2 Department of Pharmacology of Chinese Materia Medica, China Pharmaceutical University, Nanjing 211198, China
Diabetes is a chronic, metabolic disease characterized by elevated level of blood glucose, which causes serious damage to heart, blood vessels, eyes, kidneys, and nerves [ref]. Diabetic nephropathy (DN) is one of the major microvascular complications of diabetes and the most common cause of end-stage renal disease affecting approximately 20% to 40% of diabetic patients . Oxidative stress plays an important role in the initiation and development of diabetic complications, including the DN . NADPH oxidase is one of the major sources for cellular reactive oxygen species (ROS), which can convert molecular oxygen to superoxide. The NADPH oxidase isoforms predominantly expressed in the renal system are Nox1, Nox2, and Nox4 [3-5]. Among them, Nox4 is the most abundant Nox isoform expressed in renal tubules, renal fibroblasts, glomerular mesangial cells, and podocytes [5-9]. Evidence suggests that Nox4 dehydrogenase domain exists in a conformation which allows the spontaneous transfer of electrons from NADPH to FAD , and Nox4-dependent ROS generation mediates glomerular hypertrophy and mesangial matrix accumulation . These events suggest that suppression of NADPH oxidases would be beneficial to the improvement of renal function.
The mitochondrion is a double membrane-bound organelle found in most eukaryotic cells and described as "the powerhouse of the cell" . Mitochondria are the major sites for ROS production and are particularly susceptible to oxidative damage . Enhanced oxidative phosphorylation in the mitochondrial electron transport chain increases the leakage of electrons, promoting ROS production through NADPH oxidases pathway, which in turn uncouples proteins and potentiates proton leakage through the adenine nucleotide translocator, ultimately leading to mitochondrial membrane injury through exacerbating oxidative stress . Glucose phosphorylation is catalyzed by the enzyme hexokinase (HK), of which four isozymes are present within mammalian tissue. HKⅡ is mainly located at the mitochondrial outer membrane , and mitochondrial bound hexokinase Ⅱ (mtHKⅡ) plays a major role in stabilizing mitochondrial membrane potential and controlling ROS production . PH values is important for mtHKⅡ dissociation, and when pH values < 7.0, the increase of HKⅡ dissociation induces the change of conformation of mitochondrial permeability transition pore and triggers mitochondrial ROS generation . With mtHKⅡ detachment and forward cycle of ROS production, the defect in mitochondrial integrity is responsible for mitochondrial malfunction and exacerbated oxidative stress.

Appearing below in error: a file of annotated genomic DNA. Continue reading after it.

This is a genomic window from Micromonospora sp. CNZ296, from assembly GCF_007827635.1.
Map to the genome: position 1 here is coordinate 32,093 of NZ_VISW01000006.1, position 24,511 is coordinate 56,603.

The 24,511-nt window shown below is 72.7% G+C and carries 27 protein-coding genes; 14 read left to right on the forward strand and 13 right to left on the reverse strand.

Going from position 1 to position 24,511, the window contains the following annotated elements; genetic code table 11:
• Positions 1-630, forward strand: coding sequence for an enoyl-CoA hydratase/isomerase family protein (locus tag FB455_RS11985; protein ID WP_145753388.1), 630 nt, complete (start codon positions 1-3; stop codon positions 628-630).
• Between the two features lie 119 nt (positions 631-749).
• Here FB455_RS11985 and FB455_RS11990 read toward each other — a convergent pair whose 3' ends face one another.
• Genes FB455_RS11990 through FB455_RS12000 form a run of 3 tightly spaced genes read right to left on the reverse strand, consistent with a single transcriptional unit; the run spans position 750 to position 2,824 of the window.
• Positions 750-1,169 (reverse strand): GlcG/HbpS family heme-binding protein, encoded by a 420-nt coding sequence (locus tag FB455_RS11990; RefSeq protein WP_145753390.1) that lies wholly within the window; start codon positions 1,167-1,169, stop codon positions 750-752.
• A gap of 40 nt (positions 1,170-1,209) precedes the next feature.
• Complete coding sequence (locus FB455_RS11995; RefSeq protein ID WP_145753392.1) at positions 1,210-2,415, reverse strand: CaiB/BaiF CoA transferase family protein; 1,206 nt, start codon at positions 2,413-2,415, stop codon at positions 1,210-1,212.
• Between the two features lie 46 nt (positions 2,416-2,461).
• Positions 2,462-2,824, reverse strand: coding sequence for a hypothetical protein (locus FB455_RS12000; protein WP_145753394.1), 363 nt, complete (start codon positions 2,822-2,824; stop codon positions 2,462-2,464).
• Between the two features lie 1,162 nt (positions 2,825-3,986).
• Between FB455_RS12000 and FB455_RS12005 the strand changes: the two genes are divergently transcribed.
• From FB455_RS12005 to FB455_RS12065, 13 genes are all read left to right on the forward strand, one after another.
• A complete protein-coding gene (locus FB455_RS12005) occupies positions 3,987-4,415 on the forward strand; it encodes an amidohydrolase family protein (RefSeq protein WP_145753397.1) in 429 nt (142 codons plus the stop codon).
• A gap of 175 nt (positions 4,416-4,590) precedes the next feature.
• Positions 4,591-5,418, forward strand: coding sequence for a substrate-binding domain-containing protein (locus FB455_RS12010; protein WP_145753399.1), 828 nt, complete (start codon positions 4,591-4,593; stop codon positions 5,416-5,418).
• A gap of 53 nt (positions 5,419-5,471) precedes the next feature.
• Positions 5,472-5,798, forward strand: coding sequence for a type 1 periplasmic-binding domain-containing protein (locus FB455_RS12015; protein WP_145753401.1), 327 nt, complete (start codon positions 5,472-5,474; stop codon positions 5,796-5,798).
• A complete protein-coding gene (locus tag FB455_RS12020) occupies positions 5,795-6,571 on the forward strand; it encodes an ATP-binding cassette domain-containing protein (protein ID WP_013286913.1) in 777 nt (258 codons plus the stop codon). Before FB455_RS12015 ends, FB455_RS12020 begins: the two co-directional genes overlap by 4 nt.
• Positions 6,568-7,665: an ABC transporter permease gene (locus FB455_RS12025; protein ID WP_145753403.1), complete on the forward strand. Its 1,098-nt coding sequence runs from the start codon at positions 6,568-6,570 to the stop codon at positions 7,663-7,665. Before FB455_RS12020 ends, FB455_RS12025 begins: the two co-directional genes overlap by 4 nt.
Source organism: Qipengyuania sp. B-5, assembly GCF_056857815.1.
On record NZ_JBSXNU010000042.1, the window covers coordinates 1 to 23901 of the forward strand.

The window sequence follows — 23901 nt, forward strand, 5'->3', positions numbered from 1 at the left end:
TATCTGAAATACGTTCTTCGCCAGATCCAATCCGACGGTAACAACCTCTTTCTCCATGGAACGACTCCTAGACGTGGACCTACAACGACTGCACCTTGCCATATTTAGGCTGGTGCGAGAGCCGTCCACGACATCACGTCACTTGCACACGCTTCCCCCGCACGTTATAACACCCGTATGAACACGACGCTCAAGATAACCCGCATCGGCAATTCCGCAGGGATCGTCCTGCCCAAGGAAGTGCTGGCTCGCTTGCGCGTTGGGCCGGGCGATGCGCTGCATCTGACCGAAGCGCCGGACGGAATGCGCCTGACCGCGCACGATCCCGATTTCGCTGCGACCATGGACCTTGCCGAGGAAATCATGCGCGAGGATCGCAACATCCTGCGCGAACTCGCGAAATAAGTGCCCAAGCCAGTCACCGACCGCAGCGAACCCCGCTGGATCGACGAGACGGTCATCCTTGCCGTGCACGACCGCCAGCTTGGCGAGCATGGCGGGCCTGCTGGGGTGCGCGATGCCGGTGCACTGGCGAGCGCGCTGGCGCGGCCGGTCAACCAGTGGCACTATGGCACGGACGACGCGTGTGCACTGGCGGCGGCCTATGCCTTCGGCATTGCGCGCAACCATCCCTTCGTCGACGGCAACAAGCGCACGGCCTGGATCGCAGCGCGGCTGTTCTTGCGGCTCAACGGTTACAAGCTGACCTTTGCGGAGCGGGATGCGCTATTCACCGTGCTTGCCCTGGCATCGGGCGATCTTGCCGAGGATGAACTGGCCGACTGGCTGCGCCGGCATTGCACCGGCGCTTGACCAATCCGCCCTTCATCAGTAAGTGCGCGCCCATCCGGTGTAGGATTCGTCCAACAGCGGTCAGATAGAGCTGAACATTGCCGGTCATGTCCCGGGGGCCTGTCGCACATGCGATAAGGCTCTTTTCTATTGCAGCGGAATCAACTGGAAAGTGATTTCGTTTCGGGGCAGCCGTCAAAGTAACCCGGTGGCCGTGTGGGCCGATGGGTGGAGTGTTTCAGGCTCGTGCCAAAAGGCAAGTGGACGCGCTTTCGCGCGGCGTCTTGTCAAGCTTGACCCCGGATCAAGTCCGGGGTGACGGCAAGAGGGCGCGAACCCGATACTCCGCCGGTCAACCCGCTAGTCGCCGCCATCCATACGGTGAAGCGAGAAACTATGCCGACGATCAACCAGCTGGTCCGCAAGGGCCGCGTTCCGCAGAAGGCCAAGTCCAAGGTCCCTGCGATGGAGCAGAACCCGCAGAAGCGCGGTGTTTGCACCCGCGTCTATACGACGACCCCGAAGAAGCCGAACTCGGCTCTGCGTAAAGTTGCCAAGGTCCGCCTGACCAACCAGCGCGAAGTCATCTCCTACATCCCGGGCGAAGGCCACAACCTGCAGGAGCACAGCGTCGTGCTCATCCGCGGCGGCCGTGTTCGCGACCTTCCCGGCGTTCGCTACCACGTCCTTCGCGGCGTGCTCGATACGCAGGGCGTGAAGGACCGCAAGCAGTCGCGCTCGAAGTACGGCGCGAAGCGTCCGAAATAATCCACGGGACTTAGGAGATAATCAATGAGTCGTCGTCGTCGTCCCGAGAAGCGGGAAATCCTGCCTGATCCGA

Bombax ceiba L. (Bombacaceae) is widely distributed and cultivated in temperate Asia, possesses a strong ethnobotanical background, and extensively used as a famous folk medicine in the treatment of a wide range of diseases . In a previous research , we found that standard ethanol extract of Bombax ceiba leaves (BCE) was able to regulate glucose homeostasis and thus demonstrated its anti-oxidative activities in type 2 diabetic rats induces by high-fat diet and streptozotocin (STZ). Therefore, we assumed the potential of BCE for the treatment of diabetic complications. Considering mangiferin as the main composition of BCE, we supposed that it plays a major role in the efficacy of BCE. In the current study, the effects of BCE and its main constituent mangiferin on the protection of DN was investigated in vitro and in vivo, focusing on their regulatory effects on oxidative stress and mitochondrial function.Materials and Methods Materials
Mangiferin (purity, ≥ 98%) was purchased from Nanjing Guangrun Medical Technology Co., Ltd. (Nanjing, China). The standard Bombax ceiba leaves ethanol powder extract (BCE) was obtained as previously reported . HPLC-DAD analysis method was applied to determine the contents of mangiferin in BCE. The amount of mangiferin in BCE was determined to be 65.2% (W/W). Diphenyleneiodonium chloride (DPI) was purchased from Sigma Co. (St Louis, MO, USA). Metformin (MET) was provided by Beyotime Institute of Biotechnology (Shanghai, China). These agents were dissolved in dimethyl sulfoxide (DMSO) as a stock solution and the final working concentration of DMSO was < 0.1% (V/V). Streptozotocin (STZ) was purchased from Sigma Co.. The kits for measurement of fasting blood glucose (FBG), 24-h urinary albumin, serum creatinine (Scr), and blood urea nitrogen (BUN) were purchased from Jiancheng Bioengineering Institute (Nanjing, China).Experimental animals